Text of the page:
The month of October will spike to dramatic proportions because the 2012-13 theater season is here at Eastern Michigan University. What will make this season spectacular? It is the collection of seven productions, all uniquely powerful and thoughtful with a new talented cast.
The first upcoming stage production of this year is the controversial comedy by William Shakespeare, “Merchant of Venace,” to be performed on Oct. 19, 20, 26 and 27 at 7 p.m. and Oct. 21 and 28 at 2 p.m.
“White as Snow, Red as Blood: The Story of Snow White” is on Nov. 30 at 7 p.m.; Dec. 1, 6, 7 and 8 at 7 p.m.; and Dec. 2 and 9 at 2 p.m.
The stage reading of “Striking 12,” a holiday musical based on Hans Christian Anderson’s “The Little Match Girl,” will be on Nov. 9 and 10 at 7 p.m. and Nov. 11 at 2 p.m.
EMU Theatre Assistant Managing Director Pam Cardell believes that theater is a special asset and contributes a sense of creative escape for anyone to enjoy. If you have a love for creativity, set design, costumes or acting, all are encouraged to join.
“In any community, it’s the arts and culture that makes things vibrant,” Cardell said. “It’s the art and culture that adds variety, that adds beauty and interest in the community. All of our auditions of all our crew calls are opened to all EMU students. So you don’t have to be a theater major or minor to participate.”
The opening show of the 2013 lineup is “Urine Town: The Musical,” which is a satirical musical with an unconventional storyline that rips at the legal system, greed and corruption while parodying famous Broadway shows.
“Wedding Band: A Love/Hate in Black and White” showcases a forbidden love amongst the racial lines of a segregated south in 1918.
“Shaking Earth” focuses on two little girls from different ethnic backgrounds living in Missouri, bonded together by a secret friendship through the constant struggles of the Great Depression, World War II and racial discrimination.
“Honk!” is a vibrant musical that gives a new spin to the age-old story of “The Ugly Duckling” that is about accepting personal qualities and the path of finding your self-identity.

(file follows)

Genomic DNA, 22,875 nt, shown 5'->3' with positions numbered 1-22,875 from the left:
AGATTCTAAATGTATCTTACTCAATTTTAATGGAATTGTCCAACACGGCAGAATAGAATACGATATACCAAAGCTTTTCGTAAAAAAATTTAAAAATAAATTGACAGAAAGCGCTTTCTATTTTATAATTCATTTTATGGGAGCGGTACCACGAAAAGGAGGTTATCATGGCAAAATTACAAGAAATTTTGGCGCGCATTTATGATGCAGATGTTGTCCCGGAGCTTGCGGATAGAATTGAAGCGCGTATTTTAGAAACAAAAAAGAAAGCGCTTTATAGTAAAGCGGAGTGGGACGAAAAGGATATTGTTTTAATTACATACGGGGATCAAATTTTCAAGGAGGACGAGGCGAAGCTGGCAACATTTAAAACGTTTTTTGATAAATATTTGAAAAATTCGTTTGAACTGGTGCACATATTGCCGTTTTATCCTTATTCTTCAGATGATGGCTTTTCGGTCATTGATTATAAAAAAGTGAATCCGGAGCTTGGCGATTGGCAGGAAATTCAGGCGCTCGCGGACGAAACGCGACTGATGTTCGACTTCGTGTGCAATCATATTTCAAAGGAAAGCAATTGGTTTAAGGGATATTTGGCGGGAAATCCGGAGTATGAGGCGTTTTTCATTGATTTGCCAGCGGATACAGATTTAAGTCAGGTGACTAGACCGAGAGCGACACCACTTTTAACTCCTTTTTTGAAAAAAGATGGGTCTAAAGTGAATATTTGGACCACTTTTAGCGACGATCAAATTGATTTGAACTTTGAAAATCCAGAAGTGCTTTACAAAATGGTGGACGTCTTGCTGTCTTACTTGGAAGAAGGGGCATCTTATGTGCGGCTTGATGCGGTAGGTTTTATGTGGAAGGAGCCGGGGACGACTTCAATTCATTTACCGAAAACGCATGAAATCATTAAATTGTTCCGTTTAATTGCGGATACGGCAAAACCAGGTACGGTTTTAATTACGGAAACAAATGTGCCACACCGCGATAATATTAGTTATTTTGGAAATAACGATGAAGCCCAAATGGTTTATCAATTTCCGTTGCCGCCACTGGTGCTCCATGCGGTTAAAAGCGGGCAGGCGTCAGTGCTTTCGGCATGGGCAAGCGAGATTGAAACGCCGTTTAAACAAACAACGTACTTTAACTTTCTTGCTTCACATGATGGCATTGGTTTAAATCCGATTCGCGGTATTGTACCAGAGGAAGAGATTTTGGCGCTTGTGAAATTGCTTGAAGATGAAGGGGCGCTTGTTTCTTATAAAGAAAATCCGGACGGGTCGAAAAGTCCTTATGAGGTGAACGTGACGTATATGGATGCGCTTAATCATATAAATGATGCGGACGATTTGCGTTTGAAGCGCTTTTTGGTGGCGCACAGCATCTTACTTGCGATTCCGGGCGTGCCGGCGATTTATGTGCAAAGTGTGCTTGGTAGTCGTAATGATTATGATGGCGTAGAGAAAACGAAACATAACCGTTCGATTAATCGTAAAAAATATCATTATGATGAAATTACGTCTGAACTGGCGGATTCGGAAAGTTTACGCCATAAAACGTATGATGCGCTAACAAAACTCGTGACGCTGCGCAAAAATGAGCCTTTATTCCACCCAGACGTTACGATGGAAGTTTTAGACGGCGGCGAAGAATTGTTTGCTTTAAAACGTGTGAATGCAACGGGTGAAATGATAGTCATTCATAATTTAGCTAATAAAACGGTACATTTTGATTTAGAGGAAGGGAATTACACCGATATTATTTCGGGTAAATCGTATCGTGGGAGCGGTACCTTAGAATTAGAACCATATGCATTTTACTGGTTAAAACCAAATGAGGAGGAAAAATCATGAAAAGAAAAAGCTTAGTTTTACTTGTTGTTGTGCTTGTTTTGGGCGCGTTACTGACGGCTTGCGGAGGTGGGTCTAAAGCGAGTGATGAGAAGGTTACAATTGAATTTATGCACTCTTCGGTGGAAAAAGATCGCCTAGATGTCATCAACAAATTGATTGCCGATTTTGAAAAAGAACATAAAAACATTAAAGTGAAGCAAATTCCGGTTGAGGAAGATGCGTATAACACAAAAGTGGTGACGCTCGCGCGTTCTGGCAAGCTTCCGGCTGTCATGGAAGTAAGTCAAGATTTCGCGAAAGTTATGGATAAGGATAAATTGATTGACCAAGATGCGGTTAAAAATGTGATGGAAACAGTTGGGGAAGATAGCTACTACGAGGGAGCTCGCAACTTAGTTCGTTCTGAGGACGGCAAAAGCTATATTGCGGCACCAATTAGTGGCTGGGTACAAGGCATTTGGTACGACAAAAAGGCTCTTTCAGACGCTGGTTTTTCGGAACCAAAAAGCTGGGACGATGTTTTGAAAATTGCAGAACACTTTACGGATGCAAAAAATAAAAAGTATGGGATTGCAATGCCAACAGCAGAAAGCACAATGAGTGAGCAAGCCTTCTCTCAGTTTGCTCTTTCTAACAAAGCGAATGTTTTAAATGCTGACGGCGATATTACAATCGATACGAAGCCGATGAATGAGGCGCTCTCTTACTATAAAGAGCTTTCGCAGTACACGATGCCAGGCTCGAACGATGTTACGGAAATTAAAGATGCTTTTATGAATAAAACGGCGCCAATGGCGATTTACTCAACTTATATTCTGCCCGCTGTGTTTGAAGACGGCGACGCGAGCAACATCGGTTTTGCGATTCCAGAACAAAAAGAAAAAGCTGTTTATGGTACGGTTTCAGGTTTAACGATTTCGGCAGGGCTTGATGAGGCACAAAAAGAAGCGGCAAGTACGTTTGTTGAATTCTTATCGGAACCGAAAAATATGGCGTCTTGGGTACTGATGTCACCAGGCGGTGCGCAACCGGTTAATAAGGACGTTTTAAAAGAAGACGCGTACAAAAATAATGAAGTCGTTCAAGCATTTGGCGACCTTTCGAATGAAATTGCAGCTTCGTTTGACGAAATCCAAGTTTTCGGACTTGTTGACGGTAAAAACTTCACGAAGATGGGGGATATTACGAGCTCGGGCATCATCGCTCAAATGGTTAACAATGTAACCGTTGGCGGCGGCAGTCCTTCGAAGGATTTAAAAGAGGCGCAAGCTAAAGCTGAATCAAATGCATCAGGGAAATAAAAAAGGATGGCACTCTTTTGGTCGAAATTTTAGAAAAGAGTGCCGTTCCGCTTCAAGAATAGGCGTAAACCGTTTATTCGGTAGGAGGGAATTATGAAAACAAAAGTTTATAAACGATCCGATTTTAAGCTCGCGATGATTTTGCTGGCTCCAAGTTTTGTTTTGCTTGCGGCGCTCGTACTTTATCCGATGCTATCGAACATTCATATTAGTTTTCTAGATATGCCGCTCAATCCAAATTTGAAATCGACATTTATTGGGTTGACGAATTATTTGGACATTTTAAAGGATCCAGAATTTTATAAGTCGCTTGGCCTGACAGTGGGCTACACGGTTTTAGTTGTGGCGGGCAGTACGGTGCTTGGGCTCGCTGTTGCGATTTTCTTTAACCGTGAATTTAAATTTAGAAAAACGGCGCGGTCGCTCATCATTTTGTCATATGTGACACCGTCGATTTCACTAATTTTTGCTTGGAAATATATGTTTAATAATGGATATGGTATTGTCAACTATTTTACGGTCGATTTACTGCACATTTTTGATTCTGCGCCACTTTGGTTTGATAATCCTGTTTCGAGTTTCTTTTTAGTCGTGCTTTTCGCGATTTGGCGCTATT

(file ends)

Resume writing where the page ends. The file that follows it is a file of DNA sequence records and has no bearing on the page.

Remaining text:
With the many portrayals of Snow White, from the colorful and spirited “Mirror, Mirror” to the dark and sleek “Snow White And The Huntsmen,” Cardell, who worked exclusively with “White As Snow, Red As Blood: The Story of Snow White,” will add a personal spin with a more earthy and mystical feel, even revamping the Seven Dwarfs. It was chosen as tribute to play writer Ginny Koste and in celebration of the 50th Anniversary Drama Theatre for the Young Program.
“The Seven Dwarfs, in the Disney version, there was Happy and Sneezy and Doc and Dopey,” Cardell said. “In this version, the dwarfs have names like Earthen and Firen. So it’s different, like Snow White meets ‘The Hobbit.’”
Every show serves as the opportunity to bring the campus community together for the love of entertainment and artistic expression and to influence audiences with a message.
“We hope [in] all of our productions that we have some impact with the audience,” Cardell said. “Some plays you’re going [to] come see, you’re going to leave questioning things and thinking about things. Some plays you might leave really joyful and happy. It might be an uplifting experience for you.”
Ticket prices are $15 regular admission, $12 students and seniors, $9 main stage patrons, $7 for children ages 6-12 and $7 for staged reading. They are available at the Student Center ticket box, the Quirk Box Office or at www.EMUtix.com.
If you’re interested in auditioning for future stage productions, contact the Quirk office at 734-487-1220.
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